‘Big Brother’ plan to patrol Portsmouth’s public transport routes

PROTECTED The bus lane on London Road, Hilsea will be one of the routes watched.
PROTECTED The bus lane on London Road, Hilsea will be one of the routes watched.
M27. Picture: Malcolm Wells

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A SPY patrol car could be used to crack down on motorists who use bus lanes illegally.

Portsmouth City Council’s traffic team has revealed it may send officers out in a compact Smart car fitted with a camera to stop private vehicles using parts of the road set aside for public transport.

But motorist groups have said the scheme is ‘like Big Brother’ spying on road users.

The council’s leader for transport Jason Fazackarley said: ‘We want to make sure we know who’s breaking traffic rules and we’re considering the Smart car because it may be cheaper than the alternatives we’re looking at.

‘These are fixed or semi-permanent cameras on every lane in the city.’

The traffic team said it did not know how much it would cost to install cameras across the city, but confirmed buying one Smart car at around £8,000 would most likely be the cheaper option.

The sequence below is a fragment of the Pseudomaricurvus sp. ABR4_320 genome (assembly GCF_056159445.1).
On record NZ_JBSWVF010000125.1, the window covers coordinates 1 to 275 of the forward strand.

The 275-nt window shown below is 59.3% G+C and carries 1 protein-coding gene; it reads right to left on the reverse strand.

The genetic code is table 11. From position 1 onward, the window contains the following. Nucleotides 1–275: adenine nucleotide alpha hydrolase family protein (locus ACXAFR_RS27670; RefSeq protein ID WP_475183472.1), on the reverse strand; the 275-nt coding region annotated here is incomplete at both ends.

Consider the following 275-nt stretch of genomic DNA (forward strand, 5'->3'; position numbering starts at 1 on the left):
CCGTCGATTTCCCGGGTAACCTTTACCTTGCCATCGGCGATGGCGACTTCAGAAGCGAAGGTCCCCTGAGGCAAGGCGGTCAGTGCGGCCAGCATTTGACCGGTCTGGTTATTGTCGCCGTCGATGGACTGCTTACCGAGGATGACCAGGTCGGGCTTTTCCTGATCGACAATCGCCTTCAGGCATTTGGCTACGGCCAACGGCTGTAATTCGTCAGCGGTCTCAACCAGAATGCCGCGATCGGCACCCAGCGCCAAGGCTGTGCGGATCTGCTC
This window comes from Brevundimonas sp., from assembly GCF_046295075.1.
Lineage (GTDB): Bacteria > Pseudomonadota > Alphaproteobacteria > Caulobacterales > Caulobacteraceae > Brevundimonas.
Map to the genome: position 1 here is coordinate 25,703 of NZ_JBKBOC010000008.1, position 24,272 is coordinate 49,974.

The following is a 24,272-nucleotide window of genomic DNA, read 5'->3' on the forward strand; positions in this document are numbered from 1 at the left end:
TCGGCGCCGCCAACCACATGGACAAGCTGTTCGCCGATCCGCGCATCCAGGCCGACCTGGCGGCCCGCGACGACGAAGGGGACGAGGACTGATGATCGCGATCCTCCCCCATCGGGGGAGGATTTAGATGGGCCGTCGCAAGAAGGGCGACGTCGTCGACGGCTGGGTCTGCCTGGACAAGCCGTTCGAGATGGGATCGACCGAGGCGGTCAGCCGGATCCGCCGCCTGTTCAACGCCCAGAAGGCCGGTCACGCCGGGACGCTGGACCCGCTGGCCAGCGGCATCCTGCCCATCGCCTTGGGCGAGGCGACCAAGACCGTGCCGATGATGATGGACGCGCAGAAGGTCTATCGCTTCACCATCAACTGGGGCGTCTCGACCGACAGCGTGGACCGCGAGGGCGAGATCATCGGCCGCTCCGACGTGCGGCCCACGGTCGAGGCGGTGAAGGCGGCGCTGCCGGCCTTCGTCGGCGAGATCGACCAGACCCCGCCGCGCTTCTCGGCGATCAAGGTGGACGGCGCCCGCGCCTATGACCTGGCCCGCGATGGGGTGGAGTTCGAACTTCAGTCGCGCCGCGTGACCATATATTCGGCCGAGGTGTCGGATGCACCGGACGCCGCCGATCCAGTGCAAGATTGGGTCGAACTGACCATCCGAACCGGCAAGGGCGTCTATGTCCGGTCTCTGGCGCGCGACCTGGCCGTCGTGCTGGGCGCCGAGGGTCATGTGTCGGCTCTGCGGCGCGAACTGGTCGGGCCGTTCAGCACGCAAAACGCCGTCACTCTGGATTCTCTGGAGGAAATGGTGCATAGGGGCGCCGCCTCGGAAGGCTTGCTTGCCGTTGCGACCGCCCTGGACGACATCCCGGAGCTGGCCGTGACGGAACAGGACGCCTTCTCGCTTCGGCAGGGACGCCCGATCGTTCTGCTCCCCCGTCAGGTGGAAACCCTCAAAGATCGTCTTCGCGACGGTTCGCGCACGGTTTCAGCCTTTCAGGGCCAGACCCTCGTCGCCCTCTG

The car would be marked as a council vehicle and travel the city up to seven days a week, at all times of day.

Cllr Fazackarley said: ‘We want to get cars away from the bus lanes because it can cause problems for pedestrians outside schools, and the lanes are there to help traffic flow through the city, so their misuse can cause congestion and traffic jams.’

But John Franklin, from the RAC’s motor strategy team, said: ‘We understand why councils want to do this. It’s important motorists don’t break the law. But it feels like a Big Brother measure.’

The council will make a decision on the matter during the summer, but whether it chooses a Smart car or fixed traffic cameras, it has signalled its intention to take over regulation of the lanes from police.

At present, those who break the rules can be fined up to £120 by police.

But under the new scheme, council officers would issue Penalty Charge Notices, fining drivers £60, or £30 if they pay within a set period.

The council’s assistant head of transport Pam Turton said: ‘Our officers would issue PCNs if they saw people using the lanes.

‘We’re at an early stage and can’t estimate how much the alternative parts of the scheme, fixed or mobile cameras or the car, might cost.

‘But we’re looking at all options, and then we’ll go to the council to ask their approval for a budget.’

An AA spokesman said: ‘We don’t oppose this. People shouldn’t use bus lanes in general. It’s better to have people, who can make those judgements, than fixed cameras, which can’t.’